Image courtesy www.maury-county.com

By Prison Legal News

In the wake of a Tennessee federal district court hearing in a lawsuit challenging conditions at the Maury County Jail (MCJ), the number of suits filed by prisoners against the jail has nearly doubled.

At a September 2012 hearing, prisoners held at the MCJ testified they were losing weight and that the facility was overcrowded and infested with brown recluse spiders. They also claimed their requests for medical attention were often ignored.

At least 23 lawsuits concerning conditions at the MCJ have been filed. County Attorney Daniel Murphy, however, told the federal court at an October 29, 2012 hearing that the jail had made changes in response to prisoners’ complaints; for example, meals were increased from 2,700 calories daily to 2,900. He also said new meal trays were provided, hygiene supplies such as toothpaste and shampoo have been increased, and old mattresses, which were worn and moldy, are being replaced.

Murphy further noted that the MCJ had formalized its grievance and medical request procedures and that 25 state prisoners had been transferred out of the facility to state prisons, to address overcrowding.

U.S. District Court Judge William Haynes commended the MCJ on taking action, but still was concerned about “the things that you can plainly see.”

“[T]he bottom line here is that protecting the health of the inmates is the most important thing,” he said. “You still have the steel doors on the showers that are rusted, and the vents in the showers are heavily rusted.”

The federal lawsuit that was the subject of the court hearings remains pending. See: McGuire v. George, U.S.D.C. (M.D. Tenn.), Case No. 1:12-cv-00082. Columbia attorney Eugene Hallworth, who represents the plaintiff in that case, has filed at least five other suits against the Maury County Sheriff’s Department.

In related news, a grand jury issued an indictment charging five people, including an MCJ guard, with bribery and drug smuggling at the jail. The indictment was the culmination of a year-long investigation by the Tennessee Bureau of Investigation, FBI and Maury County Sheriff’s Department.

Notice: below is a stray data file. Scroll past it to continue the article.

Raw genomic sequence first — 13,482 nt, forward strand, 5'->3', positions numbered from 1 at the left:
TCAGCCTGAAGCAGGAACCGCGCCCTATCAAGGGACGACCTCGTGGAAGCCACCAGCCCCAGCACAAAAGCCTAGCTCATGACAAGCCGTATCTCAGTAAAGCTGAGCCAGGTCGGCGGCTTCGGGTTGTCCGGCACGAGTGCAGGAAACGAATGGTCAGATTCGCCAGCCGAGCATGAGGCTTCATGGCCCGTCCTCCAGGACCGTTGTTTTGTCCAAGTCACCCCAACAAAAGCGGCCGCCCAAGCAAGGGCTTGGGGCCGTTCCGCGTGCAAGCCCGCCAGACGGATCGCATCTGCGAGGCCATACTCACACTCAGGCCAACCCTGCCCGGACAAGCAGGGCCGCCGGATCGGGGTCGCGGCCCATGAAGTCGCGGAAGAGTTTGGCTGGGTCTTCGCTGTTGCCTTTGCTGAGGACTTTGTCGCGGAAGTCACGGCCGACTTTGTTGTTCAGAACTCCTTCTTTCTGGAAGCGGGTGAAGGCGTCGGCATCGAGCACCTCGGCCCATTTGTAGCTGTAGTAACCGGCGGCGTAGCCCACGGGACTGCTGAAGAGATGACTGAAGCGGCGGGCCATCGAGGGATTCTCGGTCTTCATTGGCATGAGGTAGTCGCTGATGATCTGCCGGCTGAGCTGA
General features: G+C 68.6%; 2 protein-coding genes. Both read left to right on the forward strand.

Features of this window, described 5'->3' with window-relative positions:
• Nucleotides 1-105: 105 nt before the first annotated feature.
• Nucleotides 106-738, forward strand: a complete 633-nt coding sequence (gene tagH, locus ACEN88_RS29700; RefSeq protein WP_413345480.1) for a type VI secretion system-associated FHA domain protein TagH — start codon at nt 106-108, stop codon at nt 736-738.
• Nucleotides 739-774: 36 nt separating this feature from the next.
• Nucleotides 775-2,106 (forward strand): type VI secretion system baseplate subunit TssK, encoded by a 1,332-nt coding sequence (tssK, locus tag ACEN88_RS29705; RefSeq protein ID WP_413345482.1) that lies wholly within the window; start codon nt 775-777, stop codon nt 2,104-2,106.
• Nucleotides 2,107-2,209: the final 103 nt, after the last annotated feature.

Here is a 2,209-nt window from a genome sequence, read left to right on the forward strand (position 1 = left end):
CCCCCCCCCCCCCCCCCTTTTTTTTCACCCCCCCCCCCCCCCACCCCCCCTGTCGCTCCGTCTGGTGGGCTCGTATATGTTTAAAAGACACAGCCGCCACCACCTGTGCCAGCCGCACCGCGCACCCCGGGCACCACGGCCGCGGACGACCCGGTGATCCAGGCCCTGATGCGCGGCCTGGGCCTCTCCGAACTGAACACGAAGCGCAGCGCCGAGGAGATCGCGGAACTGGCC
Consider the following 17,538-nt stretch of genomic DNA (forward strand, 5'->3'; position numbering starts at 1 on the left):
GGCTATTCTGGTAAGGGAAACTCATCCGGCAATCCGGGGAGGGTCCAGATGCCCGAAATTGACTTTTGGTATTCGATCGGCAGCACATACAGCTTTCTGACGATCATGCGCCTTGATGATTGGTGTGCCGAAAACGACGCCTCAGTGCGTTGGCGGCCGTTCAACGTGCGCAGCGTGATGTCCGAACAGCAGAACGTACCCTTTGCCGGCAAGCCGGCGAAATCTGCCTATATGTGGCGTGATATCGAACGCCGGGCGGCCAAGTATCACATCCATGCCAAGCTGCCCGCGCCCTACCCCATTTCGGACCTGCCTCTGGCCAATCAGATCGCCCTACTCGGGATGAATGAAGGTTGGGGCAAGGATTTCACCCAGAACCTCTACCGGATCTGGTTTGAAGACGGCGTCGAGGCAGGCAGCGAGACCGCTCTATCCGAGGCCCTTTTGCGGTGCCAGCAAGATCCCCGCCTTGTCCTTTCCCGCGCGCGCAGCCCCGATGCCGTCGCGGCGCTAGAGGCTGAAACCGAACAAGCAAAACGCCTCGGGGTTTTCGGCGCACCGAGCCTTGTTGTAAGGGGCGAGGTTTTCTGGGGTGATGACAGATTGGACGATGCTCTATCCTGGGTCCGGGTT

The investigation found that MCJ guard Derek Wayne Turner, 38, was accepting cash payments to smuggle drugs and other contraband into the facility for prisoners James E. Pierce, 40, and Benjamin R. Bradley, 35. Also charged were Melinda A. Buie, Pierce’s ex-girlfriend, and Linda Chapman, Bradley’s mother. They all eventually pleaded guilty.

Turner and Chapman were sentenced in July 2013 to six months’ incarceration plus two years on supervised release, and time served plus one year of supervised release, respectively. Buie was sentenced to two years’ probation. And in October 2013, Pierce received 13 months in prison and three years on supervised release, while Bradley was sentenced to 11 months in prison plus three years’ probation.

 Sources: Associated Press, The Daily Herald, The Republic, www.ktre.com

(Reprinted with Permission from Prison Legal News)

About Christopher Zoukis, MBA

Christopher Zoukis, MBA, is the Managing Director of the Zoukis Consulting Group, a federal prison consultancy that assists attorneys, federal criminal defendants, and federal prisoners with prison preparation, in-prison matters, and reentry. His books include Directory of Federal Prisons (Middle Street Publishing, 2020), Federal Prison Handbook (Middle Street Publishing, 2017), Prison Education Guide (PLN Publishing, 2016), and College for Convicts: The Case for Higher Education in American Prisons (McFarland & Company, 2014).

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